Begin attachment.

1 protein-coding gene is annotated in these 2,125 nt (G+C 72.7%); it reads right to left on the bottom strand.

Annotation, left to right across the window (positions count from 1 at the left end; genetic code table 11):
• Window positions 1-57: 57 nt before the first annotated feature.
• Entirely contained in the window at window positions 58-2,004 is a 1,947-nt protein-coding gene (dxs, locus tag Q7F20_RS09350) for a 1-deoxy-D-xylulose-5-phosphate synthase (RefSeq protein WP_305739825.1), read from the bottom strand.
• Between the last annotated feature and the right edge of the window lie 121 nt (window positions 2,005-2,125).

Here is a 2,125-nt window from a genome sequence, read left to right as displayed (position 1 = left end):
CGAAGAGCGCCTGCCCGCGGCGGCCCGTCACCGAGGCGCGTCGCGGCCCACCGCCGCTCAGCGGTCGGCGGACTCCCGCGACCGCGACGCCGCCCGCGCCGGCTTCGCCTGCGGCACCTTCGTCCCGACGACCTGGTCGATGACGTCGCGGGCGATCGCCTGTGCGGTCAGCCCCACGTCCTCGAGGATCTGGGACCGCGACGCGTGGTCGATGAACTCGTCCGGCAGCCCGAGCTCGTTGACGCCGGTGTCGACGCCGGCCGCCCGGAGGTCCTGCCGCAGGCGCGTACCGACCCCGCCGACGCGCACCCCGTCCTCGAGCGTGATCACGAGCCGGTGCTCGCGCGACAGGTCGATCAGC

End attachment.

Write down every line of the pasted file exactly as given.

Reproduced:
1 protein-coding gene is annotated in these 2,125 nt (G+C 72.7%); it reads right to left on the bottom strand.

Annotation, left to right across the window (positions count from 1 at the left end; genetic code table 11):
• Window positions 1-57: 57 nt before the first annotated feature.
• Entirely contained in the window at window positions 58-2,004 is a 1,947-nt protein-coding gene (dxs, locus tag Q7F20_RS09350) for a 1-deoxy-D-xylulose-5-phosphate synthase (RefSeq protein WP_305739825.1), read from the bottom strand.
• Between the last annotated feature and the right edge of the window lie 121 nt (window positions 2,005-2,125).

Here is a 2,125-nt window from a genome sequence, read left to right as displayed (position 1 = left end):
CGAAGAGCGCCTGCCCGCGGCGGCCCGTCACCGAGGCGCGTCGCGGCCCACCGCCGCTCAGCGGTCGGCGGACTCCCGCGACCGCGACGCCGCCCGCGCCGGCTTCGCCTGCGGCACCTTCGTCCCGACGACCTGGTCGATGACGTCGCGGGCGATCGCCTGTGCGGTCAGCCCCACGTCCTCGAGGATCTGGGACCGCGACGCGTGGTCGATGAACTCGTCCGGCAGCCCGAGCTCGTTGACGCCGGTGTCGACGCCGGCCGCCCGGAGGTCCTGCCGCAGGCGCGTACCGACCCCGCCGACGCGCACCCCGTCCTCGAGCGTGATCACGAGCCGGTGCTCGCGCGACAGGTCGATCAGC